A.R: Oh yes. I mean the lute is essentially an optimistic instrument and even with the greatest melancholy works, it still has an optimistic effect on the listener and lifts them up. The lute is a great instrument and its repertoire is one of the great reservoirs of musical creativity in Western culture. Mind you there is a lot of dross as well. There is an unbelievable amount of rubbish amongst what survives in the lute repertoire, because a lot of it was written for people to play at home to entertain themselves. They just enjoyed struggling around with a few chords and that was satisfaction enough. But even if ninety percent of the lute repertoire wasn’t up to putting on the concert program, the ten percent that’s left is going to take a long time to work through. I don’t feel that the lutenists of my generation and just slightly younger in England, which is where all this stemmed from – people like myself, Jakob Lindberg, Chris Wilson, Nigel North. Tony Bailes – I don’t think any of us have done enough really to encourage a younger generation. We’ve been too concerned about our own well-being and development as players and our own exploration of the repertoire. We’ve been pioneers, like people who went out to dig goldmines; they went alone because they didn’t want any body else joining in. And I think there’s been a bit of that amongst the lute-playing fraternity of the mid-seventies. This has meant that in the early ‘eighties, there was a sort of decline in the number of young people coming up. Now, we’re starting to find a generation of younger players coming up.
G.F: What do you think of the possibility of the lute acquiring a contemporary repertoire? I ask this question in light of the piece which Stephen Dodgson wrote for yourself, your wife (Emma Kirkby) and David Thomas several years ago.
A.R: Yes, we performed that work very successfully in the States and it had a great response. It encourages me that more should be done along those lines. Since that work was commissioned, I’ve had my hands so full of music theatre projects of the seventeenth century, recording projects we’re doing with Virgin Classics, and so on, that I’ve not actually had time to commission any more new works. I am beginning to feel that it’s a very important area, but it’s not exactly the area that I should be operating in. On the other hand, there is a new line that’s emerging for me, and that’s in the area of making my own kind of transcriptions of works from the seventeenth century which we know maybe had a connection with lute, though sometimes the connection is a bit flimsy because the original version is lost. What I’m doing is taking what’s left and putting it back inside what might have been the lute version. This appeals to me because it requires a kind of creative step. We’ll never know how close I’m getting, and I don’t really care too much, because what I’m doing is actually creating a new lute repertoire from seventeenth century bits and pieces. I’m really enjoying doing it. I’ve been using some of the material in concert with great success. And I’ve made a solo record.
G.F: With Virgin Classics?
A.R: Yes, it is my first solo disc with them. This is mostly made up of my own transcriptions and includes the first Sonata from Michelangelo Galilei’s book of 1620, and an original suite. The disc also includes some of my own re-workings of Anthony Holborne’s dances. The dances transcribed for lute have survived almost by accident. There is one particularly beautiful one, The Countess of Pembroke’s Paradise, the surviving lute version of which was done by a rather bad arranger in about 1605. It is pretty stiff and doesn’t really fit that well on the lute because he’s chosen the wrong key. So what I’ve done is chosen what 1 think to be the right key. I’ve taken the five-part original of Paradise, as this also gives me the Galliard to pair with Paradise. The original lute music contained no version of the Galliard. It seemed to me that if the Galliard went down a fourth from the ensemble version it would fit perfectly on the lute, and I then discovered that if I put the Paradise down a fourth, it gave a wonderfully deep, sonorous, relaxed account of it, which is much more lutey than the original version. So I think that I’ve happened to have made a better arrangement than the one that survived from the odd manuscript version of some lute buff. The record, in fact, begins with a fairly lengthy suite of Holborne which is a pavan-galliard pairing and about three-quarters of it is my own new arrangement. So the record starts with that and then it goes on to some suites that I have arranged of William Lawes. Murray Lefkovitz, the American musicologist, has put forward a theory that Lawes was putting together a manuscript of his work dedicated to the King, with the King’s arms on the front, and he surmises that there was a lute manuscript of this work which is now lost. This is maybe based on spurious grounds but the idea appealed to me. I started to look amongst William Lawes works, and there’s a great deal that can transcribe to the lute very well indeed Some, we know, had lute originals or at least lute versions during his career, and now only survive in harpsichord or cittern versions. I look a suite called The Royal Consort for two treble instruments, two basses, and two theorbos. This is an unusual style, a kind of Stile brise, not in French style but one peculiar to Lawes. He was always an eccentric. It’s essentially a treble and bass style where he breaks up the treble and bass and divides them so you sometimes get the treble bursting into a descant and the bass bursting into divisions. If you can discern what the original skeleton of the composition was, you can put it back to suiting the lute extremely well.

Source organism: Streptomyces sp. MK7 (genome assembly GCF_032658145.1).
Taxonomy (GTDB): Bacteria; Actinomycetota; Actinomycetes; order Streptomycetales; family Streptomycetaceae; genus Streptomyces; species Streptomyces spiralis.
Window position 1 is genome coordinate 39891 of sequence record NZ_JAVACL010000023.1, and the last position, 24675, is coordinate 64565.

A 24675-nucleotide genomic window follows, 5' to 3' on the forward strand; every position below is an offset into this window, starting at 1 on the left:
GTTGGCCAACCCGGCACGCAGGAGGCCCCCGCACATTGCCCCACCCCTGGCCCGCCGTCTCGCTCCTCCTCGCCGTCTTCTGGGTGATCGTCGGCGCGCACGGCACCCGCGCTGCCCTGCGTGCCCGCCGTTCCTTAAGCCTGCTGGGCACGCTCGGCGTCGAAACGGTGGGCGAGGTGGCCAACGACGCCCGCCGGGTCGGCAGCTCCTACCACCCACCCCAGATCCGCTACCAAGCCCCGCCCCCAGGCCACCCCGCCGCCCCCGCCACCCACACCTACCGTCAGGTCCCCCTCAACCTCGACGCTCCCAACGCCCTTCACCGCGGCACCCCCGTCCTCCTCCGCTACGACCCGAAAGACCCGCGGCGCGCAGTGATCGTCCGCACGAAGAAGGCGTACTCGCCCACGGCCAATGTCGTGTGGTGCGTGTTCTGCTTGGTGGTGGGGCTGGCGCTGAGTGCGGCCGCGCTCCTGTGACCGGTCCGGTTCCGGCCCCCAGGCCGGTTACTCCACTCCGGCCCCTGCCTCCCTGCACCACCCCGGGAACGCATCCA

G.F: Do you have any further lute-centred activities in mind?
A.R: I thought that the recording I did, “Renaissance Fantasias,” would be my last disc, because I had become less and less interested in the lute in its solo capacity. Now I find myself making a new one and it is very exciting. I can’t see beyond that because it’s very time consuming creating these new works and it does take a lot of time building up new material. I really don’t know what my interests will be in terms of the lute. Meanwhile, though, the Consort of Musicke is decidedly my main vehicle for expression, and our main project has been to record for Virgin, the complete Montiverdi madrigals, a set of twelve CD’s.